Banku is a staple from Ghana made from partially-fermented ground maize and grated Cassava.
The recipe below and method described is how my cousin (Abbadish.blogspot.com) prepared it. The photos are the results of the wonderful meal she prepared while I was visiting her.
- 1 cup grated or blended Cassava/Yuca
- 3 cups of Corn Flour or Ground Maize
In place of the Corn Flour and Cassava you could opt for the Banku Mix found in most African Stores
- Combine the cornflour and grated cassava with just enough warm water to dampen and mix well.
- Cover the container with a clean cloth and allow to stand in a warm place for 2 to 3 days. (In cooler climates it may take up to 4 days to ferment.) When properly fermented the mix should have a slightly sour aroma (rather like that of rising bread).
- Knead the fermented dough with your hands until it is thoroughly mixed and slightly stiffened.
- Bring 8 cups of water to boil in a pot.
- Slowly add the fermented dough to this and cook on a low simmer for 20 minutes or more, stirring constantly and vigourously. The banku will become thick and stiff.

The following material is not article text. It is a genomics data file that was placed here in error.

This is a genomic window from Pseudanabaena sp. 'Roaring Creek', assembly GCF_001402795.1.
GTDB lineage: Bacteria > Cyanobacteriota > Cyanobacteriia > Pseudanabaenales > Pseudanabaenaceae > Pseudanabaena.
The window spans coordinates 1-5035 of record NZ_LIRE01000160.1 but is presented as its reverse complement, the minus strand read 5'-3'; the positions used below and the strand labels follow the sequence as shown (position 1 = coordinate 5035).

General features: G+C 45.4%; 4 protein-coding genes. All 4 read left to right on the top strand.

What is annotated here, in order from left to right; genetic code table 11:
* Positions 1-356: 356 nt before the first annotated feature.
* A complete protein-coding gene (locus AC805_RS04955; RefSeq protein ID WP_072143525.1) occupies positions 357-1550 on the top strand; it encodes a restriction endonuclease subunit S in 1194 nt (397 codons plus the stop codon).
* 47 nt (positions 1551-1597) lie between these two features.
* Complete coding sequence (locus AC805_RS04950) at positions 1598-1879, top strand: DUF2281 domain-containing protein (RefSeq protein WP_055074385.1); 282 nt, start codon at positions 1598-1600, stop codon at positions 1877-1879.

- When ready, form the banku into serving-sized balls (AbbaDish used cling film to wrap the balls so you can preserve some for later)
She serve hers with her version of Okro Soup. It is the same as the recipe I already have posted but the meat was different. She had smoked turkey legs incorporated, as well as jute leaves. I remember my gran always putting some leaves in her soup that she grabbed from our yard but I had no idea it’s name or if I could find it here in the US. I believe jute leaves was one of the many herbs.
Lunch was particularly delicious that day. It was really spicy (lots of cayenne pepper in the soup). Love..love..love…(just like how grandma made it).
via : Rose Gyampo-Evans